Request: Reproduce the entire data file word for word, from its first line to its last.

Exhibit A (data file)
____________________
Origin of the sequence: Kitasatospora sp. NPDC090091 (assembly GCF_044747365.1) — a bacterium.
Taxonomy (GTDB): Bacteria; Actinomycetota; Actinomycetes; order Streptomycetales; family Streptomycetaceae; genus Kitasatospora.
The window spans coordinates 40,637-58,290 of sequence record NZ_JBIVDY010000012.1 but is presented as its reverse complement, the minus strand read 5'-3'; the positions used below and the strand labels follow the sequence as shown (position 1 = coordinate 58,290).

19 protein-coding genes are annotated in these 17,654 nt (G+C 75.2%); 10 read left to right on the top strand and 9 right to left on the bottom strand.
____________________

Origin of the sequence: Kitasatospora sp. NPDC090091 (assembly GCF_044747365.1) — a bacterium.
Taxonomy (GTDB): Bacteria; Actinomycetota; Actinomycetes; order Streptomycetales; family Streptomycetaceae; genus Kitasatospora.
The window spans coordinates 40,637-58,290 of sequence record NZ_JBIVDY010000012.1 but is presented as its reverse complement, the minus strand read 5'-3'; the positions used below and the strand labels follow the sequence as shown (position 1 = coordinate 58,290).

19 protein-coding genes are annotated in these 17,654 nt (G+C 75.2%); 10 read left to right on the top strand and 9 right to left on the bottom strand.